April 2013 - Thoughts From The Frontline

This highly acclaimed blog is primarily focused on private money management, financial services, and investments. John Mauldin demonstrates an unusual breadth of expertise, as illustrated by the wide variety of issues addressed in-depth in his writings.

Thoughts From The Frontline

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  • Austerity is a Consequence, not a Punishment

    Two seemingly different questions and comments from readers and friends crossed my path the last few days, but I saw a definite connection between them. The first question was, Why do we pursue austerity when it seems not to work? And then many readers wrote to ask this week, What do I think about the real problems that are surfacing in the Rogoff and Reinhart assertion that debt above a ratio of 90% debt to GDP seems to slow economic growth by 1% (especially since I have quoted that data more than a few times)? We'll deal with each question separately and then see if we can connect the dots.

    The first question comes from correspondence I have had with Ms. Aga Barberini, who works in the investment world in Milan, Italy. She came there from Poland some 20 years ago. The first part of her note contains the question on austerity, but I'll pass along more of her letter, as I think it will give us all some insight into the seeming chaos that voters are facing in choosing a path for Italy. (And I hope my editors leave some of the charming grammar in her letter. You can almost hear the musical tones of her Italian English.)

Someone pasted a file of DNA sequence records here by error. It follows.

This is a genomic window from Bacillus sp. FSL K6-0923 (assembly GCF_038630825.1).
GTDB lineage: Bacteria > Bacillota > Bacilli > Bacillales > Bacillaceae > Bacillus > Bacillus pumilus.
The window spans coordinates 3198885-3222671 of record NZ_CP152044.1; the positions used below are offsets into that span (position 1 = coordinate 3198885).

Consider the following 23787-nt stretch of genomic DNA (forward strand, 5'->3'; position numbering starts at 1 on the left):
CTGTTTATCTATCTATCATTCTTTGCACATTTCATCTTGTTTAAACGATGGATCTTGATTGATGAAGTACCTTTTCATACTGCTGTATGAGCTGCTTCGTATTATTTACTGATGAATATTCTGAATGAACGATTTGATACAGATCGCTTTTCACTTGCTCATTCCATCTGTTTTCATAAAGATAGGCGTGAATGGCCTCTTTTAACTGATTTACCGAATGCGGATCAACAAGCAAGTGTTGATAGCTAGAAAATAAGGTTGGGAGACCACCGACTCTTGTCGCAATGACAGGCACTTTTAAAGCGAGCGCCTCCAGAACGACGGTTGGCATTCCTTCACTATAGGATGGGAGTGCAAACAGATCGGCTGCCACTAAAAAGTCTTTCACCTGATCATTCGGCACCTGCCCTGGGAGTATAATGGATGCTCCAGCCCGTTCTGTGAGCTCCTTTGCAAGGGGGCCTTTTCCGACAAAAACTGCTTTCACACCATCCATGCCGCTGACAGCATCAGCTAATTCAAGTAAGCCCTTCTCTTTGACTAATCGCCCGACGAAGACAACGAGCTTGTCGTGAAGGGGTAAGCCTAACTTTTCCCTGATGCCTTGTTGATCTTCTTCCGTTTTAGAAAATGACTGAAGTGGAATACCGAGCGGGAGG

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  • Assume a Perfect World

    An engineer, a chemist, and an economist are stranded on a deserted island. They are starving, when miraculously they find a box filled with canned food. What to do? They consider the problem, bringing their collective lifetimes of study and discipline to the task.

    Being the practical, straightforward sort, the engineer suggests that they simply find a rock and hit the cans until they break open. “No, no!” cry the chemist and economist, “we would spill too much food and the birds would get it!”

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  • The Cashless Society

    It is a common trope in science fiction novels. Economic transactions are handled seamlessly with a wave of a card or a physically imbedded chip, and whatever the author imagines money to be is transferred, far removed from the archaic confines of ancient physical monies. If you Google "cashless society" you get about 600,000 references in under a second, and 20 pages into the references there are still articles on a future world where physical cash is no longer needed. Some see it as a sign of the "end times," some as a capitalist plot, some as a frightening vision of socialists and ever-bigger governments, and some as a logical step in the evolution of a technologically driven international commerce.

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